Once the woman was secured in the cart, their journey continued, but now instead of stopping for Tobias to rest, they waited patiently as Tobias muscled the cart over obstacles.

* * *

On the third day of their journey, Pelyse awoke with a shout that would’ve made Prymgu proud. “Danger, Odc!”

King Odc rolled off his rucksack, and looked to Prymgu, who was already up, and wielding his hammer, one eye closed, peering into the darkness beyond their fire that burnt down to cinders.

“Stay your weapons, Dwarven Guard,” a voice echoed off the stone walls.

“King John,” whispered Pelyse.

“Show yourself, John,” declared Odc.

A stately man appeared from the enveloping darkness. Is frock coat and black trousers barely distinguishable in the low light. His waistcoat was a brilliant pinstriped purple, and instead of a silk puff tie, he wore a pair of goggles over his white collar. If his collar wasn’t detached as it caught on his goggles, or his boots scuffed, betraying the oil used to maintain its color, he would’ve appeared regal.
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The Rocks Above

Brass Automaton cover - version4

I wasn’t kidding – my comment on part XII has been set up, but only in such a way if Paul runs with it. I reviewed the previous twelve parts, and I noticed that some of them are written in the present tense, and some are in the past tense. We’ll need to figure that out during the rewrite. I incorporated prompts from #WOW555, Inspiration Monday, #3WW & although I didn’t use one of SM Cadman’s prompts, I was inspired by the photo she used in her prompt post. I also turned yesterday’s prompt from The Writing Reader. Finally, I used Dustin Miller’s line from Chuck Wendig’s title challenge. Here’s chapter thirteen of Brass Automaton at 1050 words:

* * *

“I cannot…”

The guard rushed to the barred wall, and examined the scene within.

“Please…”

Ceridwen writhed on the dusty floor, her hands clawing at her throat. Her gasps for breath and help were not lost on the guard, but he had been warned that the old crone was not to be trifled with.

“Help…”

Her bulging eyes, and lips of blue convinced the guard that she was not faking her injury. He withdrew a brass key, and placed it slowly into the receptacle. When the door was opened, Ceridwen gasped her last, and lie still at his feet. He withdrew his cutlass, and prodded her limp form. When he received no reaction, he lifted her frail body gently with his arms and supported her head with his shoulder.

Her woozy eyes opened slowly, and she spoke. “Save me,” she coughed.

The guard’s eyes widened with the realization that when the crone spoke, her lips made no movement. He laid her on the bed, and his fingers probed her withered jaw. His fingertips found purchase, but his eyes couldn’t reconcile the difference his fingers felt.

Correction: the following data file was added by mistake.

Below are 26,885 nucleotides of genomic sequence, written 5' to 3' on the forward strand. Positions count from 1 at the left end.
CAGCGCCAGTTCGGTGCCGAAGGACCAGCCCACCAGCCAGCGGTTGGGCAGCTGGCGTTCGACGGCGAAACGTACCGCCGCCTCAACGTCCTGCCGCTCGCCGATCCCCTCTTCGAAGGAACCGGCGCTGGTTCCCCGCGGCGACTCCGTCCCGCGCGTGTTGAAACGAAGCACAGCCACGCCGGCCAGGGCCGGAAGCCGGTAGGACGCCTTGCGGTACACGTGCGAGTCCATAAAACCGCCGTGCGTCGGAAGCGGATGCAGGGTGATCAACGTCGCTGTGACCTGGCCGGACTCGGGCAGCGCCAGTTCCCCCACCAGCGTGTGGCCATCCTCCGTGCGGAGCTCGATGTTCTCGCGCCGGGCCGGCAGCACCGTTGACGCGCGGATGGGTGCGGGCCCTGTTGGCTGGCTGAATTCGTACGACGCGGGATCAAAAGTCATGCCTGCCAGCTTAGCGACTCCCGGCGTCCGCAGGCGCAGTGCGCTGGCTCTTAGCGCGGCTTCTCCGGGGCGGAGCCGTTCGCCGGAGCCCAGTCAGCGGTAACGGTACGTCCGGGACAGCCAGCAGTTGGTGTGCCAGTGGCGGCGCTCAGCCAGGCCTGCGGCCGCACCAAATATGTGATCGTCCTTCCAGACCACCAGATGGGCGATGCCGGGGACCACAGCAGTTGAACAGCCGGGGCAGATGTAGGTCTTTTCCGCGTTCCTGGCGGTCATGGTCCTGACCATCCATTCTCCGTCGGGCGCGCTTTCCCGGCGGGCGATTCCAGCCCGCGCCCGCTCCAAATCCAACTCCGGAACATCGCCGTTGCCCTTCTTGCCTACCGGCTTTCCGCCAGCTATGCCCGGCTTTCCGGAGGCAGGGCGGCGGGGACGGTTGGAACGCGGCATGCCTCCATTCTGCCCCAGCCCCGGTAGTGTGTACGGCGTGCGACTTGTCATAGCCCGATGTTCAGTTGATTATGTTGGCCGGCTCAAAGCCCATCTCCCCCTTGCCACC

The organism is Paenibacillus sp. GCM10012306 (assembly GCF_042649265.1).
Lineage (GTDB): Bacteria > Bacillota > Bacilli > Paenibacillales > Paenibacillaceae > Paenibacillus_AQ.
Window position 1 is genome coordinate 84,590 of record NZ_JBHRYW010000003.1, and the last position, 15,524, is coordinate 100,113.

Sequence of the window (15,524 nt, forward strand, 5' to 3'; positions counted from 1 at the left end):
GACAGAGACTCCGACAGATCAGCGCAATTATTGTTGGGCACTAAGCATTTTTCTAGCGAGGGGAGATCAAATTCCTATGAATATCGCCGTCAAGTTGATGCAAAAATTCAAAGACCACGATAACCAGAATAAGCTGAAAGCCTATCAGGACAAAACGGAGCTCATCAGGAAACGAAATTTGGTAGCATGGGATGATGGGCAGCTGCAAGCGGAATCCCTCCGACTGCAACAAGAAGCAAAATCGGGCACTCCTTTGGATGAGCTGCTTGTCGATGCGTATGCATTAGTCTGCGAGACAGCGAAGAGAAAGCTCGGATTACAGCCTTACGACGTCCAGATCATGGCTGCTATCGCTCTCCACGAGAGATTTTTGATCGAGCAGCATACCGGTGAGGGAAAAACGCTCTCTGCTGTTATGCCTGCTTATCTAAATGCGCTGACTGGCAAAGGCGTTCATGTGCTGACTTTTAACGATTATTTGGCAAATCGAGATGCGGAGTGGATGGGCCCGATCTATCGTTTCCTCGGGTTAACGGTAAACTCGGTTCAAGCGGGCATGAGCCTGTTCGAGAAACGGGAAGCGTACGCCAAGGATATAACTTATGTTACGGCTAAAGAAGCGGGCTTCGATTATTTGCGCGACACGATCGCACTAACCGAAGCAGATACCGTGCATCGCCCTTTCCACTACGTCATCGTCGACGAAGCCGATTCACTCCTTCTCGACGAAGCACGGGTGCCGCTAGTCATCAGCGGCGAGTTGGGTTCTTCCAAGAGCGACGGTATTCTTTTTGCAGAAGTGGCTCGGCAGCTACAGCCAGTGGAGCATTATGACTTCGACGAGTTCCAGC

“Magick…” he whispered, and took a step back, thoughtless to the potential danger.

He watched her chest rise and fall in ragged breaths. He only considered his actions for a moment, before procuring a talisman hidden in the folds of his tunic. He held it aloft, and passed the chained crystal over the sleeping Ceridwen. The magick aura waned as the crystal showed the guard her true form.
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Etching Gullies

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[1025 words | Word-A-Week]

“Who has eaten my bread?”

“Those are my vegetables, wench!”

Odc picked up his displaced brass mug. “Boys,” he said to the rabble stomping around the room. When no one heeded his words, he bellowed, “boys!”

His six companions looked to their leader. “The oracle has foretold this moment.” Odc looked to the young woman peeking out from behind an immense wardrobe. “Come out, girl.”

Seven pairs of eyes followed Snow as she stepped away from the wardrobe. She smoothed the front of her dress and curtseyed to the gathered faithful. The silence was palatable, and could’ve used a side dish. Unfortunately, Snow ate the hoarded bread and vegetables.

“Master dwarf,” Snow knelt at Odc’s feet.

“The Tenyks are advancing on us, Highness.”

Snow blinked at the words that didn’t belong. “Master dwarf?” she asked.

“Snow,” an urgent voice penetrated her dream.

Snow woke with a start, and her grip tightened on the lance that lay across her lap.

“They’re almost upon us,” Sky hissed in her ear.

Snow peeked out from her hidden vantage, the dream faded into the recesses of her memory. “Now!” shouted Sky as the roof of their hiding spot sprang open and the sisters followed.

Sky rebounded off the hatch, her twin brass scimitars brandished with the tips brushing her elegant elbows. Her strike with the pommel missed her first target, only to have the scimitar slash across the throat of the missed target as her fist struck home against the Tenyk beside. A fountain of blood erupted from the first Tenyk, and it drenched the tips of Sky’s blond hair strawberry.

Willow rose high enough for her clockwork crossbow to clear the blind. The twang of the brass line was a language only she knew. Recoiling, the stock reset and a brass cylinder rotated another bolt, knocked into position. Steam hissed from her matching brass forearm braces as each bow loosed death into the advancing horde. She waded into the bodies, her braided hair swung to and fro with each duck and weave.